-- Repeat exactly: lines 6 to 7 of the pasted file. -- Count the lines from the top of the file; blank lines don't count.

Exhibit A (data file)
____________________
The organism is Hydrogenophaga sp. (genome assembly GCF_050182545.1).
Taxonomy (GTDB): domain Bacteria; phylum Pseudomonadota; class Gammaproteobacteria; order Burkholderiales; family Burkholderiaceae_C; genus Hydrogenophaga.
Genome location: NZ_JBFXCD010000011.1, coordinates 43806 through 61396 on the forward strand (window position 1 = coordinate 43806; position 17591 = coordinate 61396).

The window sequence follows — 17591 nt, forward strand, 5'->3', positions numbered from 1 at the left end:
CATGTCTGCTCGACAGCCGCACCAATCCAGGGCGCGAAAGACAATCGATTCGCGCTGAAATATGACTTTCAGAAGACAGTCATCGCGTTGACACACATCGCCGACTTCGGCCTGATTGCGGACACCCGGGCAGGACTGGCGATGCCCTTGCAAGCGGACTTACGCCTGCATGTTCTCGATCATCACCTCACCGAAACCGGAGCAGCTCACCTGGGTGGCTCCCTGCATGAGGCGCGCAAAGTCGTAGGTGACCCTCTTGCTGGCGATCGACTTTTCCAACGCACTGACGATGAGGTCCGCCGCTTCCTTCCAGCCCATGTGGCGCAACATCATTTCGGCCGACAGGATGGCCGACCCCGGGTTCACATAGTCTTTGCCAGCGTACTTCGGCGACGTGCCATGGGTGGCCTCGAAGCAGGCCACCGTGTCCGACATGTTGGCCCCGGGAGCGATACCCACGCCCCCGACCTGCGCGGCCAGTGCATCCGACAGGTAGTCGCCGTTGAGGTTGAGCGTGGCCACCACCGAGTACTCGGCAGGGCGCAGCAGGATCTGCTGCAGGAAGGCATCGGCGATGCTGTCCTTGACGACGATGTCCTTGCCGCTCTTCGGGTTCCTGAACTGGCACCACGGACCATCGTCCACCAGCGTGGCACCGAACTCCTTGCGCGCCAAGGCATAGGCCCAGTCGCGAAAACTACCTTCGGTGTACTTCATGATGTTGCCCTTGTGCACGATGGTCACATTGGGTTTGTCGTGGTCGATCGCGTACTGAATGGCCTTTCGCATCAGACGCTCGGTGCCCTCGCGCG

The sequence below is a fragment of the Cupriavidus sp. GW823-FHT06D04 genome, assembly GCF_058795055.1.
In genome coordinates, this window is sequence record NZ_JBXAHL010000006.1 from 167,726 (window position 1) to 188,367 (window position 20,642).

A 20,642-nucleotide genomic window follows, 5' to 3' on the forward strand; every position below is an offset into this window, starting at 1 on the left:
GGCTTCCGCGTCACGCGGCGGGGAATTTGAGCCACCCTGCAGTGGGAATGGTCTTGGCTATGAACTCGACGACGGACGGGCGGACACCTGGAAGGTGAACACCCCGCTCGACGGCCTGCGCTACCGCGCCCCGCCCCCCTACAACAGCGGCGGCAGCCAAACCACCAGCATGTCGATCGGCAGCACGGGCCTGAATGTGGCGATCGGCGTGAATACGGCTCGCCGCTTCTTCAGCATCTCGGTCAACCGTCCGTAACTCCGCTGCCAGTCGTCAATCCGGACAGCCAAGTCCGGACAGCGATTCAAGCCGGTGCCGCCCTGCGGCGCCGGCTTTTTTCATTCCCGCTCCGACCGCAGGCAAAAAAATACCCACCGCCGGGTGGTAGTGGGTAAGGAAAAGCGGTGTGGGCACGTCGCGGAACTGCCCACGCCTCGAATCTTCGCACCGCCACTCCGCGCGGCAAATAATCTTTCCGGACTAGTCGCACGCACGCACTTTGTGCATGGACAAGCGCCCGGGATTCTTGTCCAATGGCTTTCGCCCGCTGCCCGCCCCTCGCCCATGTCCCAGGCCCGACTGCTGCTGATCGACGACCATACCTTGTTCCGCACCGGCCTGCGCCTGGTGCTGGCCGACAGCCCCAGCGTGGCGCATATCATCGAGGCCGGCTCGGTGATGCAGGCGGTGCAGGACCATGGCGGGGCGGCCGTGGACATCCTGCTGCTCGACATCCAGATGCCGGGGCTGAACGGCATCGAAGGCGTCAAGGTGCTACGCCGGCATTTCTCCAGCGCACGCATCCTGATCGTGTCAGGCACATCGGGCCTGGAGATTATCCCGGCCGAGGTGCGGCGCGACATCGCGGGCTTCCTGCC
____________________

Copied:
The sequence below is a fragment of the Cupriavidus sp. GW823-FHT06D04 genome, assembly GCF_058795055.1.
In genome coordinates, this window is sequence record NZ_JBXAHL010000006.1 from 167,726 (window position 1) to 188,367 (window position 20,642).